The Greening Batticaloa Project, pioneered by Dilmah Conservation in 2011, recently reached its third phase upon successfully meeting its annual target of planting 50,000 cashew plants.
This initiative which was implemented in partnership with the Sri Lanka Army, the Sri Lanka Cashew Corporation and the Vakarai Divisional Secretariat is aimed at restoring ecosystems by improving the forest cover in the Batticaloa District and mitigating the detrimental impacts of deforestation practices, while economically empowering local communities.
Prior to its commencement, Dilmah Conservation also undertook a feasibility study with technical assistance from the Cashew Corporation and the Eastern University of Sri Lanka. Major losses to the greenery in the region caused by natural disasters has been identified as a key factor contributing to the excessive heat experienced in Batticaloa, which has further exacerbated the depletion in the local forest cover.
Aside from its ecological benefits, this project will provide a stable and sustainable income generating opportunity for beneficiaries by facilitating links to local sales and exports. The potential for profit in planting cash crops ensures that future efforts for planting will be sustained by the community while positively contributing towards the restoration of degraded land. It is anticipated that the cashew trees will form a protective green canopy that will adjust the ecosystem by restoring and normalizing carbon sequestration and absorption, as each mature cashew plant will sequester carbon equivalent to 50% of its woody biomass.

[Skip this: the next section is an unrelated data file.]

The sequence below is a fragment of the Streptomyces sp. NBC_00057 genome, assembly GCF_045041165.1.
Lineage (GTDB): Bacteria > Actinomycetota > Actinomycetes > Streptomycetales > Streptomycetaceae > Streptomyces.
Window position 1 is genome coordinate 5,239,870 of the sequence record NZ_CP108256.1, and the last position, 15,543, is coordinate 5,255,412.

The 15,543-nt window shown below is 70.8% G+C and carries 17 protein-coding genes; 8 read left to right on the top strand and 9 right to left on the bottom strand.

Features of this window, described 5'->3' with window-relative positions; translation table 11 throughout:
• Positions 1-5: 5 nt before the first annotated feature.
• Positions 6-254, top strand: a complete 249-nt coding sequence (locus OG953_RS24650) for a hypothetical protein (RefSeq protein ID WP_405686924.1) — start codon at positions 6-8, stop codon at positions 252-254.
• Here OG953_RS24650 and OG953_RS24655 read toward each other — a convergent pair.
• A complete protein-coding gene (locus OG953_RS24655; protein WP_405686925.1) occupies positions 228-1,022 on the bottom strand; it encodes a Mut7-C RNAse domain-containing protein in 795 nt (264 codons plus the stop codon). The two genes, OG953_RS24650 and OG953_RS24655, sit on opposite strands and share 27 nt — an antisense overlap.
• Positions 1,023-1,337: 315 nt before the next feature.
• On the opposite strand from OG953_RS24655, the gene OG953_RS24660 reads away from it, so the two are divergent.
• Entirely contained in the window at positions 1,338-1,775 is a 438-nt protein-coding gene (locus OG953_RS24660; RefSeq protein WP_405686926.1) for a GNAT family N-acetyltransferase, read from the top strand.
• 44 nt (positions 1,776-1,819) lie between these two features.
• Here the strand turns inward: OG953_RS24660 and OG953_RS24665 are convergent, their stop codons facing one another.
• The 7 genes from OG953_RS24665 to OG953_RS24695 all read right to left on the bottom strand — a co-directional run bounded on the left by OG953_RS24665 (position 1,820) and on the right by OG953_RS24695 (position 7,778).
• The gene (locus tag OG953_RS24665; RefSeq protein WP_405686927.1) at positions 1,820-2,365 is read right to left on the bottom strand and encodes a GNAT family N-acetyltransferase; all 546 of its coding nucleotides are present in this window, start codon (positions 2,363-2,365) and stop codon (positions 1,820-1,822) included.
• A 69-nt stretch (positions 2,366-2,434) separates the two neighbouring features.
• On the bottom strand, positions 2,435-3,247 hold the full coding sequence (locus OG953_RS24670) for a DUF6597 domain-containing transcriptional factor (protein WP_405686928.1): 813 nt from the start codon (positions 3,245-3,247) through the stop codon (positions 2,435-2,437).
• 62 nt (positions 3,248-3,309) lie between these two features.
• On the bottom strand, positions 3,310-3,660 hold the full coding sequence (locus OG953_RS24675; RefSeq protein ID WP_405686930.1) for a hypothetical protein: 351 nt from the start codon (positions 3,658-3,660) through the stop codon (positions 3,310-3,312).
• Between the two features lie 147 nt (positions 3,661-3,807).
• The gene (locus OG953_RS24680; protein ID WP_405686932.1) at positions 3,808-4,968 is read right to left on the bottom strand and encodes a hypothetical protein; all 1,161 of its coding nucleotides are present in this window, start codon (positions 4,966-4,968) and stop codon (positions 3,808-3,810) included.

As in the previous years, Dilmah Conservation will be assisted by the Vakarai Divisional Secretariat in selecting suitable recipients. Additionally, quarterly evaluations will continue to be conducted by a consultant from the Cashew Corporation to offer the beneficiaries with the necessary information on nurturing a healthy plant through to maturity. These consultants travel throughout the district and provide their valued technical inputs where necessary.
The plant nurseries for phase three of the project have been established and distribution is scheduled to commence in early 2014. Following the success of the previous years and in line with its objectives, the project has been extended to Elephant Pass in the Jaffna Peninsula, where 25,000 plants will be distributed among selected communities.